After California wildfires came close to San Diego County’s data centers, the county had its outsourcing provider move them to Tulsa, Okla., and Plano, Texas.
Not long after the relocation, users complained about network performance. Applications and downloads were slow, and users experienced a great deal of latency, Enterprise Architect Michael Proctor says. The solution was to deploy Riverbed Steelhead WAN optimization devices at each data center and the county’s core network site to optimize email, SharePoint, Microsoft Office and other standard business applications.
“Right now, about 50 percent of the traffic is optimized, but we want to get it up to 80 percent,” Proctor says. In addition to improving network performance, San Diego County now manages bandwidth more efficiently for some 17,000 users.
“Our traffic has tripled over the past three to five years, but we have not had to increase our bandwidth,” Proctor says. “We just realized we needed to optimize the traffic or watch the end user experience deteriorate and the county staff become less productive.”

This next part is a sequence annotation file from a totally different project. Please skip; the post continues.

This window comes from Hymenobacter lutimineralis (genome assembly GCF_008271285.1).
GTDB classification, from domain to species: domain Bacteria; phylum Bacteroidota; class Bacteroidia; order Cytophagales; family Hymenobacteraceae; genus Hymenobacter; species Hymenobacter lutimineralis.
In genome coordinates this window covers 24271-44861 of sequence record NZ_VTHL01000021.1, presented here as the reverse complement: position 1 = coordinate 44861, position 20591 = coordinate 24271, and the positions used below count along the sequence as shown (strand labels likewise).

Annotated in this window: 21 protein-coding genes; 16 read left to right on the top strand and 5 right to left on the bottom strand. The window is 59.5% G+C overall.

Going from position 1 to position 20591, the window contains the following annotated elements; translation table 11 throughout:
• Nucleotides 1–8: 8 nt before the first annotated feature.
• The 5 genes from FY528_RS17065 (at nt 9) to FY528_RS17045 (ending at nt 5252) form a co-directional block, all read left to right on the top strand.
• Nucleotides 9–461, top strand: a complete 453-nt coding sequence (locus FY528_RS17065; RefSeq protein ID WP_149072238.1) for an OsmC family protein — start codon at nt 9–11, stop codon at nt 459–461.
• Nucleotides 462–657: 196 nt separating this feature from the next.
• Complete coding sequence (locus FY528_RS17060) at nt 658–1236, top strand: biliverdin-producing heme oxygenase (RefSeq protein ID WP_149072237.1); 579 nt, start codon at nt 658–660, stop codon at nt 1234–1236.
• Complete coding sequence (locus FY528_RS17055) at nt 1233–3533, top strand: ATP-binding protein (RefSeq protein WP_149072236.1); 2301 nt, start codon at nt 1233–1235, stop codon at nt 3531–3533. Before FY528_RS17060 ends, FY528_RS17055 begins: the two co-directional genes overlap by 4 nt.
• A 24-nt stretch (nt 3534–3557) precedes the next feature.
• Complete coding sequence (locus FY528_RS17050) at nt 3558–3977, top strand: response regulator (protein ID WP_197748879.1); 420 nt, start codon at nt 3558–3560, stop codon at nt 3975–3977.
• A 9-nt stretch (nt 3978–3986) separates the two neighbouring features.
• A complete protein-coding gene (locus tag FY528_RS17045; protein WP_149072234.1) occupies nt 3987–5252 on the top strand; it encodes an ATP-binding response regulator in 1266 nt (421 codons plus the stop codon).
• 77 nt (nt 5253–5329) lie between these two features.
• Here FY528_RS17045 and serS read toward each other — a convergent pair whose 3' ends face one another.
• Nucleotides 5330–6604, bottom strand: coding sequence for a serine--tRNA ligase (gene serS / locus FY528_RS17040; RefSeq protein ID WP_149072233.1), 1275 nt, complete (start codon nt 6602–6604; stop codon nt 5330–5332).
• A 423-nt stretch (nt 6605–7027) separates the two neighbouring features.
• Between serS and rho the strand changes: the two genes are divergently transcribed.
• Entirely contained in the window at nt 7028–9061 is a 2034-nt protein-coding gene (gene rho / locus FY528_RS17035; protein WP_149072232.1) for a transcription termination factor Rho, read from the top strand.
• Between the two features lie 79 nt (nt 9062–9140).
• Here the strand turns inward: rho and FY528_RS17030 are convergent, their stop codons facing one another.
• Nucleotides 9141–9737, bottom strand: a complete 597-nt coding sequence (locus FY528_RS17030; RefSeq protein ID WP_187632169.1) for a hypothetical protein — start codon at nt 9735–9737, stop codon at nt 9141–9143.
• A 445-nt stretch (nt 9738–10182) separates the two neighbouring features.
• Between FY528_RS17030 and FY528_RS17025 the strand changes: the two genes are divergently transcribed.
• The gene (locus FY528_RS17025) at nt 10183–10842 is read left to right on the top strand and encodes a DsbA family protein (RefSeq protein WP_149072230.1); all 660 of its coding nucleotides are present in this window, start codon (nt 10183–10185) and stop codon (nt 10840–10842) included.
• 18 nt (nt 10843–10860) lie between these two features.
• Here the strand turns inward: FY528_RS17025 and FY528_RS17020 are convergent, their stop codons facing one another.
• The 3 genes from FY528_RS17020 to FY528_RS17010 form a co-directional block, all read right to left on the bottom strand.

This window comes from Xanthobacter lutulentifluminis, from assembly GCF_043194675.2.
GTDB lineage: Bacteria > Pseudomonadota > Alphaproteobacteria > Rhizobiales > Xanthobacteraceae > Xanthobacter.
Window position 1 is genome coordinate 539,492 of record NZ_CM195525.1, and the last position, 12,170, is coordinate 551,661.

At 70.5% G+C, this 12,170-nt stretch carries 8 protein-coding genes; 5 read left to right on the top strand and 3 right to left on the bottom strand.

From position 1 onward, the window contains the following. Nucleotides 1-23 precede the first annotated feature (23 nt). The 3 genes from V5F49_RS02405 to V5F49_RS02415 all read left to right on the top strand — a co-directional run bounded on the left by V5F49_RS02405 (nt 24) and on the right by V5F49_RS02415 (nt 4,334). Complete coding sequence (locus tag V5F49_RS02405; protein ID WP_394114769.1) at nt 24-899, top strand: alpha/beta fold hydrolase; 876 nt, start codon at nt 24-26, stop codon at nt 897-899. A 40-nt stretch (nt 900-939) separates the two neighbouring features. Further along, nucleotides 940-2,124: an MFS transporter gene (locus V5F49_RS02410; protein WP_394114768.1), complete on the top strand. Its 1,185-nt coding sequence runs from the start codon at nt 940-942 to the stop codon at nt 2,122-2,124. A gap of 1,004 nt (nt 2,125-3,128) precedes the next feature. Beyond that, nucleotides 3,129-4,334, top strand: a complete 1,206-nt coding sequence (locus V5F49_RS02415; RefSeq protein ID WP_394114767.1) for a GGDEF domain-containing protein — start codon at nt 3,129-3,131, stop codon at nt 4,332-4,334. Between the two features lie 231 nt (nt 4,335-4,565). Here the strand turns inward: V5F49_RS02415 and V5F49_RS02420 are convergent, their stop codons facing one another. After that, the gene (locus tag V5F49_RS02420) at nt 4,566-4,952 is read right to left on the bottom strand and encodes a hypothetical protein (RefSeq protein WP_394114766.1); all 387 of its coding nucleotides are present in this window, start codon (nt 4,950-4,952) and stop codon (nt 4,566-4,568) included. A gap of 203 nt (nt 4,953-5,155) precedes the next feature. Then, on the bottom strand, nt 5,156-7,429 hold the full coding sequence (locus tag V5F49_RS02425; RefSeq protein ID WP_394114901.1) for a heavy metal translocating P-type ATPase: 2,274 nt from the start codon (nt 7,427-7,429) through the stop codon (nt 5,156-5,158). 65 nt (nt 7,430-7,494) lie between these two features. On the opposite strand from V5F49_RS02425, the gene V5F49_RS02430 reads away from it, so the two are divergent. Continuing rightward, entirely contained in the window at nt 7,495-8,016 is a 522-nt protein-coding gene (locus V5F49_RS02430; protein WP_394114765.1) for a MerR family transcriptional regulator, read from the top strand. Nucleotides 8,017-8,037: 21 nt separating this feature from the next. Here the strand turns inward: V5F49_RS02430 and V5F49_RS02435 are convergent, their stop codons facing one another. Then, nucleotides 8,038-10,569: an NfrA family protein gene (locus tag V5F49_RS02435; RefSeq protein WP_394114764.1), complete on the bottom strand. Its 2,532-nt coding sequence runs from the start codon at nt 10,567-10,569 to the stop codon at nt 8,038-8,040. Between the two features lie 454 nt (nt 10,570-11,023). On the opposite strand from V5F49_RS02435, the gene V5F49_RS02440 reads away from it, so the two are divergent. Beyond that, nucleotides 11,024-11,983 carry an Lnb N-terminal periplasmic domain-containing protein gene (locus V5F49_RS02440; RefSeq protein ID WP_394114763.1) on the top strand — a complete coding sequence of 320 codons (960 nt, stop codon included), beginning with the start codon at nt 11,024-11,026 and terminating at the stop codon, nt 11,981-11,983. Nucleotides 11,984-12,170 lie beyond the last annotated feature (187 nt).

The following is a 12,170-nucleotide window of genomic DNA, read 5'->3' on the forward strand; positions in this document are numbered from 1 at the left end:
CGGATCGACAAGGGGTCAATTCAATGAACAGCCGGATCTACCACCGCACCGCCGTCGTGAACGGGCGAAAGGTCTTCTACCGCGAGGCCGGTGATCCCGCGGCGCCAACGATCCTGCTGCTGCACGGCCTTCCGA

Bob Laliberte, a senior analyst for the Enterprise Strategy Group, says San Diego County had a common need for WAN optimization. “For the county, it was all about optimizing the links they already had,” Laliberte says. “Plus, they were able to mitigate a risk. Optimization let them locate their data centers remotely while at the same time improving performance even though the network was running at a greater distance.”
Carol Lynn Roddy, interim systems administrator for the Montgomery County Library & Information Network Consortium in Pennsylvania, says the county wants to optimize WANs as part of a total network upgrade for 33 library facilities.
“We’re looking at cloud-based options, better DNS management and traffic shaping,” Roddy says, adding that the county needs to address the slow performance of the network between 2 p.m. and 6 p.m. on any given business day.
Along with handling general business traffic (mainly the inventory control system), the library system must offer public-access computers and filter that traffic. “There’s a strong demand for public access, and we have to find a better way of managing the bandwidth we have,” Roddy says. “We can’t continue to throw bandwidth at things and expect it to be the whole answer.”
Montgomery County just completed the first round of an RFP and opted to hire a consultant to help it work through the selection process.
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